CO Detection Techniques

sensor for carbon monoxide

Carbon Monoxide (CO) is one of most deadly poisonous gases, and the most common. Produced by incomplete combustion processes when burning fuels like propane, natural gas, methane, and even wood products, carbon monoxide invades the oxygen in the body, replacing it, causing the bloodstream to be ridden with carbon monoxide, which can lead to death.

There are many symptoms that come before this including headache, dizziness, nausea, confusion, vomiting, incapacitation, and trouble breathing. It’s important to be aware of how carbon monoxide can affect the body so if these symptoms occur you’re better prepared. It’s also important to note that the flu can be easily confused with carbon monoxide poisoning. Some aspects that are different include confusion and difficulty thinking clearly, which goes along with carbon monoxide poisoning but not the flu. Additionally, the flu carries fever with it, so a simple test with a thermometer will help you figure out which is which. However, going straight to the doctor or ER if symptoms are sever enough is the safest, most effective way to treat these behaviors.

Installing a carbon monoxide detector is absolutely necessary in any residence, as the gas can’t be detected any other way. It’s odorless, colorless, extremely light (lighter than air), and can emit high levels quickly. There are several different methods of detection offered, as well, according to Grainger Technical Resources, including:digital carbon monoxide sensor

  • Detector tubes, which alert you of instantaneous carbon monoxide in the air at any time through detection media. When the gas is detection inside the confines of the tube, detection software changes color to indicate the levels of carbon monoxide and determine the dose.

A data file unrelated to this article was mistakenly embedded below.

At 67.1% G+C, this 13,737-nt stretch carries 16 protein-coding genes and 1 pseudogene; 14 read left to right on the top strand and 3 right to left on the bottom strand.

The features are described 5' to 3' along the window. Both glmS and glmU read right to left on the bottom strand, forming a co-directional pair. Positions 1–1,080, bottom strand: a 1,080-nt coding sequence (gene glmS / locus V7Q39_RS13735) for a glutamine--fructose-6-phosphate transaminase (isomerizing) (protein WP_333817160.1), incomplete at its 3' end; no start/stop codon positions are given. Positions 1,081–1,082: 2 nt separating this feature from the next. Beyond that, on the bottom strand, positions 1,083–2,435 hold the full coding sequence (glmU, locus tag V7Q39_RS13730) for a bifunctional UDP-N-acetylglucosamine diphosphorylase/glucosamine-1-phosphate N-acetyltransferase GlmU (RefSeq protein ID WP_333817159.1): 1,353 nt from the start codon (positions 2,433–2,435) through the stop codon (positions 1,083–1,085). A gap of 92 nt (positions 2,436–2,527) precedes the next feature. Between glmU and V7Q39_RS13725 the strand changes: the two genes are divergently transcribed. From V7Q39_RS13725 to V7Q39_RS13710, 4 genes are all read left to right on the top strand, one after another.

• Portable carbon monoxide detection sensors monitor the levels of carbon monoxide in any given space. They are usually digital and produce both audio and visual alarms to alert users of danger. These devices are handy in confined spaces or even for recreational activities, such as camping, where there are open flames and fuels being used.
  • Fixed-location detectors are installed in the home or the workplace and monitor the continuous levels of carbon monoxide. They sound an alarm when gas levels are too high and can be used alongside home monitoring systems and other transmitters. Some are even capable of opening doors and windows when carbon monoxide levels are high to prevent serious injury or harm.

In-home detectors can be digital, like Nest’s version. This system uses WiFi to connect users to monitoring at all times. If carbon monoxide levels reach a dangerous level, the monitoring system will sound an alert and can even contact you via cell phone if you’re out of town or not home.

Regardless of which system you have, it’s important that you have at least one monitor in your home, preferably installed in common areas outside of the bedrooms. Without them, you’re at an increasingly high risk of carbon monoxide poisoning.

pets and carbon monoxideIf you or a loved one is exhibiting symptoms of carbon monoxide, make sure to exit the home, get to a doctor or hospital, and check all your appliances to see if any are in poor condition. The more we use our household tools, like furnaces, clothes dryers, water heaters, gas-powered stoves and ranges, grills, and even cars, the more we’re producing this dangerous gas. Keep your home well ventilated, never burn charcoal indoors, and always be sure to have your appliances professionally installed and checked at least once a year. Dangerous gases can build up in things like fireplaces and chimneys, so it’s integral to have them cleaned and tested to ensure everything is running as it should.

And, as always, never be shy about reaching out to a home security professional with questions or concerns regarding the best options for you and your family.

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